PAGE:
What is a SSAS?

What is a Small Self-Administered Scheme (SSAS)?

A SSAS (Small Self-Administered Scheme) is a specific type of occupational pension scheme, typically used in the UK by owners/directors of small and medium-sized enterprises who like the idea of having more control over their own pension arrangements.

The members are appointed as trustees and collectively they control the investment strategy. The number of members is limited to 11, hence the term ‘small’. For this reason, they’re more common in family-run businesses and start-ups.

A SSAS is generally set up to provide retirement benefits for the owners and directors of a business, as well as other senior staff and sometimes also certain family members, regardless of whether they work for the company.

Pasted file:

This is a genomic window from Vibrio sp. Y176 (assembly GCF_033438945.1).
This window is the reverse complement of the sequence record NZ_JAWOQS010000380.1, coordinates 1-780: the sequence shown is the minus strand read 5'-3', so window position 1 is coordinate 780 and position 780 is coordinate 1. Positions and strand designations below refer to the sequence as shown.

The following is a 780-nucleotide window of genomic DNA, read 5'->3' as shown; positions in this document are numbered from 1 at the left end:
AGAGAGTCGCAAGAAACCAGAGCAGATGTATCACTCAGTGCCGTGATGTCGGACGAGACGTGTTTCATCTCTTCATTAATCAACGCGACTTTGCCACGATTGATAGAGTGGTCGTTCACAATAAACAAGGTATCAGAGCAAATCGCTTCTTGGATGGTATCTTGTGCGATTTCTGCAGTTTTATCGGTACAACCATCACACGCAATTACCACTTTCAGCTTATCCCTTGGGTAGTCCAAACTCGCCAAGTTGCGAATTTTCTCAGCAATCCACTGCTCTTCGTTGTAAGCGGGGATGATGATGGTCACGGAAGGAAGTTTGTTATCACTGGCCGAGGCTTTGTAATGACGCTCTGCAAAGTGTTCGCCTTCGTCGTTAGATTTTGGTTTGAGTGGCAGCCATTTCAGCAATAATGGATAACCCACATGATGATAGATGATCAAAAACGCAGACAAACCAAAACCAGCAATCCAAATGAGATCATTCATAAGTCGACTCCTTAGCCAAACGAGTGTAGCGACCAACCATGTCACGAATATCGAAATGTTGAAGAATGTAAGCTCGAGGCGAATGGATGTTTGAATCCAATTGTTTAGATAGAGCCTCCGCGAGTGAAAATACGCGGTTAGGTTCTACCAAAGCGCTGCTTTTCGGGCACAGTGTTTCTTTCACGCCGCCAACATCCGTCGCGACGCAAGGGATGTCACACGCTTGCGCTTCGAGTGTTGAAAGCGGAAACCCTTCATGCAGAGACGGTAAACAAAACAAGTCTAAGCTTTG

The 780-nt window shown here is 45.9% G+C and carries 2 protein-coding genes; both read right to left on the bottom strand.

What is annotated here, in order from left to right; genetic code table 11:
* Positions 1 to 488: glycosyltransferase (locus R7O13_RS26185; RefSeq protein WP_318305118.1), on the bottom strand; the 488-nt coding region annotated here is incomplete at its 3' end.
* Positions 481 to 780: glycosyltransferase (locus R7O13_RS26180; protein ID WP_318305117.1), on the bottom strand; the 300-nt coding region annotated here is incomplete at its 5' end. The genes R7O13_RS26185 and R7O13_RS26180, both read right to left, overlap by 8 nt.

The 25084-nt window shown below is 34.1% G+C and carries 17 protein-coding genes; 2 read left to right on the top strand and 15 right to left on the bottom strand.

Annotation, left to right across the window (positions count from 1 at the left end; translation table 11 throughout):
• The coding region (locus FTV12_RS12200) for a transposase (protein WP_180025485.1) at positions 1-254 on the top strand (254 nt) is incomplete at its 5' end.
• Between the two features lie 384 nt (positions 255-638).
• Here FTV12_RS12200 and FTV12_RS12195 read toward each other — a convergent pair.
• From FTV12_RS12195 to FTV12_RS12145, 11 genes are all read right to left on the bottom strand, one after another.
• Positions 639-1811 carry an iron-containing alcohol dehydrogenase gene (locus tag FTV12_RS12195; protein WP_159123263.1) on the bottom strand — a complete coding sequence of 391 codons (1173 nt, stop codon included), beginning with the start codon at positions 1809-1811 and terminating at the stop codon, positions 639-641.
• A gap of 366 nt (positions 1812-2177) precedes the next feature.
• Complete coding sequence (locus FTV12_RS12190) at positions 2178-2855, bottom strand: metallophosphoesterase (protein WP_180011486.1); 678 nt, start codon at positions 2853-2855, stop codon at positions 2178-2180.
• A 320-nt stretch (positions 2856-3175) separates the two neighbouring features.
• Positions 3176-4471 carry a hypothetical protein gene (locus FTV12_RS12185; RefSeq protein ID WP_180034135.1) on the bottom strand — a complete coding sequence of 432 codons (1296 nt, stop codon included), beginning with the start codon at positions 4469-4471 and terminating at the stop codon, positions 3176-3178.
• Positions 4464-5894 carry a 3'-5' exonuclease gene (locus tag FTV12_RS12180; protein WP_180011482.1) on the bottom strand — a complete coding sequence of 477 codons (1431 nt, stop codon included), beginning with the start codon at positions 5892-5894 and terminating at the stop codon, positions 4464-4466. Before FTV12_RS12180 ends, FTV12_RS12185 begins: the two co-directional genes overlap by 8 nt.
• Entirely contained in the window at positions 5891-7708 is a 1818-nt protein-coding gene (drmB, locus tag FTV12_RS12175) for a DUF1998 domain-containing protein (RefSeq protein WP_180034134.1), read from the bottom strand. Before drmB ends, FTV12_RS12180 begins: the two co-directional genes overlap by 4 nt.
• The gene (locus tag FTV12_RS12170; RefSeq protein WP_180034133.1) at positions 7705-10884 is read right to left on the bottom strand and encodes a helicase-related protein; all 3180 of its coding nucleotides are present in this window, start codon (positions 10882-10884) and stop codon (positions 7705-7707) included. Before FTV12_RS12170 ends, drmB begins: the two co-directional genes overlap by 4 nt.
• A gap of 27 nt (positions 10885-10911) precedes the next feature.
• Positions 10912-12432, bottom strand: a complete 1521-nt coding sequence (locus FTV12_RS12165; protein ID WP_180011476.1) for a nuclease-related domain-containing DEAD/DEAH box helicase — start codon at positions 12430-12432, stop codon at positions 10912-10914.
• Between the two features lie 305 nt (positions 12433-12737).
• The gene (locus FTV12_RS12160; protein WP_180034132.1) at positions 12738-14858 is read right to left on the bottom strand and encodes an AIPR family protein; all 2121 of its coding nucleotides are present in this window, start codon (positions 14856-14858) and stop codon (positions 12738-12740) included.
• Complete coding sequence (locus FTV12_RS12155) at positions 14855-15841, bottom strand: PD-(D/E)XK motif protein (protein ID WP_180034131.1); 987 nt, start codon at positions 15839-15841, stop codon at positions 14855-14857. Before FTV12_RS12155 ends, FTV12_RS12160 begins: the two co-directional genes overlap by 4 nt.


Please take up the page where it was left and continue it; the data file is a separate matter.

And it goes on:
One of the key features of a SSAS that sets it apart from other pension schemes, particularly SIPPs, is its unique ability to offer a secured lending facility to the scheme’s principal employer or other participating employers. It can also acquire commercial property, including the principal employer’s trading premises and then lease it back on commercial terms.

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